Esther Vergeer: Fierce and Vulnerable

I cry when I see that picture of me as a little girl. Helpless and alone after the surgery, she must lie on her stomach for a week. No one told mom or dad she might need a wheelchair.

Alone in the bathroom after another gold medal, I must produce for the mandatory doping test. I need a catheter to pee for the rest of my life. That’s worse than losing your legs.

Year after year without losing. An increasing pressure of being expected to win. New sponsors, too, who only know me as a legend who never loses. I double-fault, miss shots. Family in the stands. Dutch television, too. Why do I feel shame?

Injury worries performance pressures opponents improving faster faster this new state of the art chair: lighter and built so that the kinetic chain of my body loses as little energy as possible as I sit in its tub and whale away. Gold medal time. Best thing is to hit high spinners to her. Make it hard to slice. Doesn’t look impressive to all those watching, but it’s what I should do to win. Why worry about how it all looks. Battle of my life.

I played with dolls, fought with my brother. My father taught me to ride a bike. Taught me taught me taught me even after we both knew I would never be able to ride a bike.

Note: All the info and some of the language in this piece was taken from Vergeer’s autobiography: Esther Vergeer: Fierce and Vulnerable.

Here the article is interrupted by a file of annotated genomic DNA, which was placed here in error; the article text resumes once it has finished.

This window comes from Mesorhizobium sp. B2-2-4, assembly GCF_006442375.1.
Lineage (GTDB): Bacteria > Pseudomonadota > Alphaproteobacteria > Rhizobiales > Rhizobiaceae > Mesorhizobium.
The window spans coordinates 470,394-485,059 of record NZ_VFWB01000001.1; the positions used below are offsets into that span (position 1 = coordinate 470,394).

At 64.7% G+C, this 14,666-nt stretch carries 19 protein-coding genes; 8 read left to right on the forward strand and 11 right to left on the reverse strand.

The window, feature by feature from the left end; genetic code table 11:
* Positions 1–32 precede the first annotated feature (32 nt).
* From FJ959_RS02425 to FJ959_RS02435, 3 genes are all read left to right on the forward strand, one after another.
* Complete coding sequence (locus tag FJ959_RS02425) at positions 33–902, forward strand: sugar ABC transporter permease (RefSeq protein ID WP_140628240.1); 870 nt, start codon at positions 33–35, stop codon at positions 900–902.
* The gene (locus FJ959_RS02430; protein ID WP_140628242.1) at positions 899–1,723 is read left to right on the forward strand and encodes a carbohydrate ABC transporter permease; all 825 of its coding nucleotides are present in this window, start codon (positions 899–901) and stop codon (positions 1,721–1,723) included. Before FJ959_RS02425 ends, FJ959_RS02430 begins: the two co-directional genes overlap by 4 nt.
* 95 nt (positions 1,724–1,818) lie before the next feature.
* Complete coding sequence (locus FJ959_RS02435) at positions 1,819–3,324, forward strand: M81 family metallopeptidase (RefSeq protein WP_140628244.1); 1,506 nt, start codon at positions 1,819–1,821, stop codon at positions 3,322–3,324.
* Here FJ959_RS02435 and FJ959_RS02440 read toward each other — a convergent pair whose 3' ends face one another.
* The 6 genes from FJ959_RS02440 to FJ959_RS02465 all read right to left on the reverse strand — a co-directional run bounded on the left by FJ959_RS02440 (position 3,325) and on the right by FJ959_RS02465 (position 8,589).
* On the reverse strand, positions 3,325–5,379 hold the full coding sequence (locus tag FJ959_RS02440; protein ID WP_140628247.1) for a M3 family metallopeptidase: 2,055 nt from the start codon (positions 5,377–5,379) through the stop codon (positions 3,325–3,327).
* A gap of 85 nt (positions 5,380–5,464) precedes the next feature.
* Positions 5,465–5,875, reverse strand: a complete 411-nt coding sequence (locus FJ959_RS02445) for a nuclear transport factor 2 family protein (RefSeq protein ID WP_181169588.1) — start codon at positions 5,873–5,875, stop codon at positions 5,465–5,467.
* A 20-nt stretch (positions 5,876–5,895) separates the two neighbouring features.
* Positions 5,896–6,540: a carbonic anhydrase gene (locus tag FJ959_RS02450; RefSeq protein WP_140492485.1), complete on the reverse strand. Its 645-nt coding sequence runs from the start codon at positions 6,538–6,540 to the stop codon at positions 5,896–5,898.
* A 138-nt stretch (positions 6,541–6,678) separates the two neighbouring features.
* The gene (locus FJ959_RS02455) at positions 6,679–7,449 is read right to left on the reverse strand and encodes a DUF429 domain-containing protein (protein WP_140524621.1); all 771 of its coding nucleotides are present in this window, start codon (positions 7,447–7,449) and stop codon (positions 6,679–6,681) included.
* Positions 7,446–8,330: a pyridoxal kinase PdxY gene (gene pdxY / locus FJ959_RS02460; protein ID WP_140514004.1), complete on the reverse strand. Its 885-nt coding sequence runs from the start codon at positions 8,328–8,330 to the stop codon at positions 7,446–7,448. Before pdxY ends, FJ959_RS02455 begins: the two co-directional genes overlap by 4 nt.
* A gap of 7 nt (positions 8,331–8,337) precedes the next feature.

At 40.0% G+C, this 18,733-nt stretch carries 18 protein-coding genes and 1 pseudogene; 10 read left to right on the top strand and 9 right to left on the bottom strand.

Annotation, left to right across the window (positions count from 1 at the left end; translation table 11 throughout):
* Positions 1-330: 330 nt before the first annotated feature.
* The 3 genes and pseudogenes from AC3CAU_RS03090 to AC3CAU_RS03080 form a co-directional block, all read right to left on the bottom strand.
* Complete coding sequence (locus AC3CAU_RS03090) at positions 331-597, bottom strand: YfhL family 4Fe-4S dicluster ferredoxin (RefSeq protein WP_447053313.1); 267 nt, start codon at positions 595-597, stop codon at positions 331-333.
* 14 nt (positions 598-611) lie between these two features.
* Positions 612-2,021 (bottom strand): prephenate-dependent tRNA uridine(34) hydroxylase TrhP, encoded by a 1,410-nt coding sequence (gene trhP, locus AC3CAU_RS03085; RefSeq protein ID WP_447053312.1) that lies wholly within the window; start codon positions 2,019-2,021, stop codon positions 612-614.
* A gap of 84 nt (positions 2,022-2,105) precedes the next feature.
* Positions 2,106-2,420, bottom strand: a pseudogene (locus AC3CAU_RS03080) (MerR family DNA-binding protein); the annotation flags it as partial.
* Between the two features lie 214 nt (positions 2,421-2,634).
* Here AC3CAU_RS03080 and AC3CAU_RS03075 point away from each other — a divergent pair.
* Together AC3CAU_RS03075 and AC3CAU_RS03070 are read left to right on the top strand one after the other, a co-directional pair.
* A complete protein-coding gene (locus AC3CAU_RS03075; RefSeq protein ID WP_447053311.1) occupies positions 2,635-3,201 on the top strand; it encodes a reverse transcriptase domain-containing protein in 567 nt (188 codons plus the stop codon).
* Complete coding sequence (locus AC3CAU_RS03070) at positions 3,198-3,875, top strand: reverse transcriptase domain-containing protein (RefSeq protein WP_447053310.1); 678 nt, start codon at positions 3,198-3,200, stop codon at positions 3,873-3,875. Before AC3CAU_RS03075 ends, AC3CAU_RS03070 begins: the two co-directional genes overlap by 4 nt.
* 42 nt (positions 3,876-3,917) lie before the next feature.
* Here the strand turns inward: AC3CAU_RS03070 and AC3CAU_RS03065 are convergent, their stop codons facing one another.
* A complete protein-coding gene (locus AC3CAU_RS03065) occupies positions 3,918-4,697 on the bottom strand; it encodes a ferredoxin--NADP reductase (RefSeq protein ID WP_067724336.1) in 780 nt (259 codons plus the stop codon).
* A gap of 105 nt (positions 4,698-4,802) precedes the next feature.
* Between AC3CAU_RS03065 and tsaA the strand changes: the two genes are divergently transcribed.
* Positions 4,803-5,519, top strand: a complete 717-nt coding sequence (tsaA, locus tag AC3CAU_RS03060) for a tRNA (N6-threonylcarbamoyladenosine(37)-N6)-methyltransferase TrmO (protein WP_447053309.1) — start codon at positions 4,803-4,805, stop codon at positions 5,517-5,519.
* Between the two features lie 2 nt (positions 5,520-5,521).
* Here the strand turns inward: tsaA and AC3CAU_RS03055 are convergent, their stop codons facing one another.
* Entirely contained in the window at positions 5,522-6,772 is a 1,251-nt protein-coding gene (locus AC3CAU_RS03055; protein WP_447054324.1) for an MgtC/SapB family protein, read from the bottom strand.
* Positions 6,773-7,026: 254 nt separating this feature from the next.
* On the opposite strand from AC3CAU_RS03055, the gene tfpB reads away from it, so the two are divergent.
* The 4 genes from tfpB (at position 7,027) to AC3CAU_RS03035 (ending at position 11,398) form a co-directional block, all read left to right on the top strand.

Check out the Esther Vergeer Foundation for info on the great work they do to provide sports activities for those with special needs.

About Esther Vergeer (from Wikipedia): Esther Mary Vergeer (Dutch pronunciation: [ˈɛstər vərˈɣeːr]; born 18 July 1981) is a Dutch former professional wheelchair tennis player. Vergeer won 48 major titles (21 in singles and 27 in doubles), 23 year-end championships (14 consecutive in singles and nine in doubles), and seven Paralympic gold medals (four in singles and three in doubles). She was the world No. 1 in women’s wheelchair singles from 1999 to her retirement in February 2013.[1] Vergeer went undefeated in singles for ten straight years, ending her career on a winning streak of 470 matches.[2] She has often been named the most dominant player in professional sports.[3][4]

Photo of Esther Vergeer is from Esther Vergeer’s own files to be used on Wikimedia.

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